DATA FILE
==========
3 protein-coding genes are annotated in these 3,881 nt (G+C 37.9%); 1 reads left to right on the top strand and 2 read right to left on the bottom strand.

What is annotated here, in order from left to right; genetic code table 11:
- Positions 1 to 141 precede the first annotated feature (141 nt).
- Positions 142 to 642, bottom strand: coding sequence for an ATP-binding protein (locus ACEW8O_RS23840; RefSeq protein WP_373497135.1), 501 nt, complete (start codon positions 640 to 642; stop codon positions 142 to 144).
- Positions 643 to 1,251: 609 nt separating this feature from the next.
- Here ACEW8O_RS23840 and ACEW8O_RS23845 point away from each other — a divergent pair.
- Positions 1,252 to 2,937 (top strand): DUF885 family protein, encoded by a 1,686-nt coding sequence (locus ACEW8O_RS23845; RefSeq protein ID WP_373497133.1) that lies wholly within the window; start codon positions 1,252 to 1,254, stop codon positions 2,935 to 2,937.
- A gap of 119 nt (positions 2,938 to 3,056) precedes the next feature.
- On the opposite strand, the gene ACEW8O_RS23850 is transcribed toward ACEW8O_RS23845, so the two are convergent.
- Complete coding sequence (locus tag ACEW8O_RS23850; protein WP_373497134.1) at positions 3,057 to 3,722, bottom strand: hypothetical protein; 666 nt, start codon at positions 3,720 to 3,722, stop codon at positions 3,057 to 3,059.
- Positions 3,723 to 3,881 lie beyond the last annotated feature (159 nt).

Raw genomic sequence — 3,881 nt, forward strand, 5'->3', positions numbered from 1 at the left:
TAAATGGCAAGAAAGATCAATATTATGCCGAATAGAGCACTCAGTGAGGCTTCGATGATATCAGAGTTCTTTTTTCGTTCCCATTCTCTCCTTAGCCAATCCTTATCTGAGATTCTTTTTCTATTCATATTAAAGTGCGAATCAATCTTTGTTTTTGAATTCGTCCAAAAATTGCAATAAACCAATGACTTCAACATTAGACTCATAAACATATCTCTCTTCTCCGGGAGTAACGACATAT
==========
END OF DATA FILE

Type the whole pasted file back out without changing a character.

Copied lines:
3 protein-coding genes are annotated in these 3,881 nt (G+C 37.9%); 1 reads left to right on the top strand and 2 read right to left on the bottom strand.

What is annotated here, in order from left to right; genetic code table 11:
- Positions 1 to 141 precede the first annotated feature (141 nt).
- Positions 142 to 642, bottom strand: coding sequence for an ATP-binding protein (locus ACEW8O_RS23840; RefSeq protein WP_373497135.1), 501 nt, complete (start codon positions 640 to 642; stop codon positions 142 to 144).
- Positions 643 to 1,251: 609 nt separating this feature from the next.
- Here ACEW8O_RS23840 and ACEW8O_RS23845 point away from each other — a divergent pair.
- Positions 1,252 to 2,937 (top strand): DUF885 family protein, encoded by a 1,686-nt coding sequence (locus ACEW8O_RS23845; RefSeq protein ID WP_373497133.1) that lies wholly within the window; start codon positions 1,252 to 1,254, stop codon positions 2,935 to 2,937.
- A gap of 119 nt (positions 2,938 to 3,056) precedes the next feature.
- On the opposite strand, the gene ACEW8O_RS23850 is transcribed toward ACEW8O_RS23845, so the two are convergent.
- Complete coding sequence (locus tag ACEW8O_RS23850; protein WP_373497134.1) at positions 3,057 to 3,722, bottom strand: hypothetical protein; 666 nt, start codon at positions 3,720 to 3,722, stop codon at positions 3,057 to 3,059.
- Positions 3,723 to 3,881 lie beyond the last annotated feature (159 nt).

Raw genomic sequence — 3,881 nt, forward strand, 5'->3', positions numbered from 1 at the left:
TAAATGGCAAGAAAGATCAATATTATGCCGAATAGAGCACTCAGTGAGGCTTCGATGATATCAGAGTTCTTTTTTCGTTCCCATTCTCTCCTTAGCCAATCCTTATCTGAGATTCTTTTTCTATTCATATTAAAGTGCGAATCAATCTTTGTTTTTGAATTCGTCCAAAAATTGCAATAAACCAATGACTTCAACATTAGACTCATAAACATATCTCTCTTCTCCGGGAGTAACGACATAT